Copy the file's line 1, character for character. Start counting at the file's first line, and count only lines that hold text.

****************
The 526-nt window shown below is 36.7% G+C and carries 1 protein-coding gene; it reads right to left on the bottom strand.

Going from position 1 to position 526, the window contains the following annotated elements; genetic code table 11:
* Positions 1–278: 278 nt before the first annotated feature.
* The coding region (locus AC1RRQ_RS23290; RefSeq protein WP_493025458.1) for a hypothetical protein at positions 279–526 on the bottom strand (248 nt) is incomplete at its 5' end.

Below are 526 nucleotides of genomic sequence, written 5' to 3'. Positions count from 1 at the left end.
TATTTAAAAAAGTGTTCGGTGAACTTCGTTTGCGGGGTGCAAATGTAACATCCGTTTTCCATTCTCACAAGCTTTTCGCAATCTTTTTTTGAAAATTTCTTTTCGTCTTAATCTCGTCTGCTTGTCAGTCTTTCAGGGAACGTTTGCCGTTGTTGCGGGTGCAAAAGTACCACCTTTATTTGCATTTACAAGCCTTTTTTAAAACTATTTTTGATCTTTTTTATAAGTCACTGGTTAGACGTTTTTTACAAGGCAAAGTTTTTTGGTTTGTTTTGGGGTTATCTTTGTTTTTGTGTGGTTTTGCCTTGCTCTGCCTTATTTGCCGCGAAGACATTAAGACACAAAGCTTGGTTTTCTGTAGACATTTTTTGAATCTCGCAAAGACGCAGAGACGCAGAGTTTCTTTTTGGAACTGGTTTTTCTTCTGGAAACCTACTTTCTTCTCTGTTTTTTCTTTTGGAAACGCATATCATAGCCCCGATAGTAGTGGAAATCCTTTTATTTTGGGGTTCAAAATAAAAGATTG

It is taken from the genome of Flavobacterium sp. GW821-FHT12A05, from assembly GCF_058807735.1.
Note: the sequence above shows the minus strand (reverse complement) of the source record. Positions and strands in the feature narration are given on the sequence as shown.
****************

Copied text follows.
The 526-nt window shown below is 36.7% G+C and carries 1 protein-coding gene; it reads right to left on the bottom strand.